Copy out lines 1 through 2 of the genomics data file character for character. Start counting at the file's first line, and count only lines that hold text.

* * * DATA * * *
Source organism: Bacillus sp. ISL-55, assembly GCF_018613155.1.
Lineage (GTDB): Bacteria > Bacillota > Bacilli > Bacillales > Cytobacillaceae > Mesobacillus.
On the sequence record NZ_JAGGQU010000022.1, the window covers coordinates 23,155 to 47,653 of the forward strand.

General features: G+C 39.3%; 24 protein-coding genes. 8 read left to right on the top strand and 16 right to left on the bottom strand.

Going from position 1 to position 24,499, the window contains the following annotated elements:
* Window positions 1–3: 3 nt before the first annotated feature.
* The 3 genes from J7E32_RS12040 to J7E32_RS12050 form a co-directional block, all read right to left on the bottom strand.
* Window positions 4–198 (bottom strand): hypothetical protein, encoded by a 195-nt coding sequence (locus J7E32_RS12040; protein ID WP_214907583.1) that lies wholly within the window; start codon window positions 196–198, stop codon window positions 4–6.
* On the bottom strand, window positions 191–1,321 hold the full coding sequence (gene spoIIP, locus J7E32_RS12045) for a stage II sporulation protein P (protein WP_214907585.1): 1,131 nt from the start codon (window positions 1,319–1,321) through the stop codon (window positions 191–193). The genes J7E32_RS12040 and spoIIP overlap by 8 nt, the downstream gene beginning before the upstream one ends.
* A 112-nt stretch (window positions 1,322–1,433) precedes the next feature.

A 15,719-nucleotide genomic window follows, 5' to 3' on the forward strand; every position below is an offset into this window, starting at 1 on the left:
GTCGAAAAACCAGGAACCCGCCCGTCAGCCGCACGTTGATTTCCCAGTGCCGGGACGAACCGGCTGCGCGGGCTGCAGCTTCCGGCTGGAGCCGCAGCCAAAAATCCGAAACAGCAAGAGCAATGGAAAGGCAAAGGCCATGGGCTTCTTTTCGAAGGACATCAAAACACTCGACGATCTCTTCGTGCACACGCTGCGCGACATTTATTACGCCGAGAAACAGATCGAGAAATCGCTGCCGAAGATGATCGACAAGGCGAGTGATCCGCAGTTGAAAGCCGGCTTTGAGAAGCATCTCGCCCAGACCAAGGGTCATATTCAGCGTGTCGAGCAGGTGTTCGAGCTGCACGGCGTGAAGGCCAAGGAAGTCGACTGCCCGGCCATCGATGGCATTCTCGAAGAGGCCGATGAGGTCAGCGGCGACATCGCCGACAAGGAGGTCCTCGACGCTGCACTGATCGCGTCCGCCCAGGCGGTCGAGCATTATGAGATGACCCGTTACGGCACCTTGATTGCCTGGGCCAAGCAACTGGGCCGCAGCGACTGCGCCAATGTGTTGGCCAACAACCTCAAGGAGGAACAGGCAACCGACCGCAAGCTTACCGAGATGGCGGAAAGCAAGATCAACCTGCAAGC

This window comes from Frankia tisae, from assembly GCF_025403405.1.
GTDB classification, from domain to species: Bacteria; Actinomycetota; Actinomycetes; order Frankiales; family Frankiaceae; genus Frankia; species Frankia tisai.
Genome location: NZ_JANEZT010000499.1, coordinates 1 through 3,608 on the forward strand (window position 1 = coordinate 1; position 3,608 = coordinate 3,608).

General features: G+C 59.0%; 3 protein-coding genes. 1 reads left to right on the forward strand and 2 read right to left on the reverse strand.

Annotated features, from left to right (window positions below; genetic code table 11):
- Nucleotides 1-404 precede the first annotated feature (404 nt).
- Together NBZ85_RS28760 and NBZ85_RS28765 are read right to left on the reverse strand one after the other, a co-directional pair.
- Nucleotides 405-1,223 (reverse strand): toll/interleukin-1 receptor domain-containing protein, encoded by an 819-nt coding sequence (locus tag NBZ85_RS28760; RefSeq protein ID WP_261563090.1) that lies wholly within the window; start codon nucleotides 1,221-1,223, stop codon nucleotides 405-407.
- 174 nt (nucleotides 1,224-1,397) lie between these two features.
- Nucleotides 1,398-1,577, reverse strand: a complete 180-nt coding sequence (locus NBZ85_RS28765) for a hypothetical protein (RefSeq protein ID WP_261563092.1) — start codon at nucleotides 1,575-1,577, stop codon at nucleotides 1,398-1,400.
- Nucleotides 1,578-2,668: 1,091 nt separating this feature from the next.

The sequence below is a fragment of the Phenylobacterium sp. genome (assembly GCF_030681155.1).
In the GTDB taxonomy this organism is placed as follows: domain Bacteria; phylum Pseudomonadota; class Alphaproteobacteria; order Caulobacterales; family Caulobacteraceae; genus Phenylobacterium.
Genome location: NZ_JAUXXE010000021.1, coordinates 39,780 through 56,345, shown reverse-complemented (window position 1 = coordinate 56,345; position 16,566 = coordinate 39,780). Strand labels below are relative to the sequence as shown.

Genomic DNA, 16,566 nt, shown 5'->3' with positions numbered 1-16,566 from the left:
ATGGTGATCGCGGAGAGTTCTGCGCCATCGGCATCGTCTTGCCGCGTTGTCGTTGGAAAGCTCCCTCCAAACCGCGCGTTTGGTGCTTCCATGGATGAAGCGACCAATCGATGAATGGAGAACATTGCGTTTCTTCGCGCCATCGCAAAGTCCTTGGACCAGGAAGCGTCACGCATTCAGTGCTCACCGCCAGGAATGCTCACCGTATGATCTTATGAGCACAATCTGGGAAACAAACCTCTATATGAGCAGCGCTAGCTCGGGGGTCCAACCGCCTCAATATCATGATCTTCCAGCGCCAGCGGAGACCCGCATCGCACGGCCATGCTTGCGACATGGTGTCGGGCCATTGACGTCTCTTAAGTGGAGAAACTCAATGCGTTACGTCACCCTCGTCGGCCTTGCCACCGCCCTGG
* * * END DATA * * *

Source organism: Bacillus sp. ISL-55, assembly GCF_018613155.1.
Lineage (GTDB): Bacteria > Bacillota > Bacilli > Bacillales > Cytobacillaceae > Mesobacillus.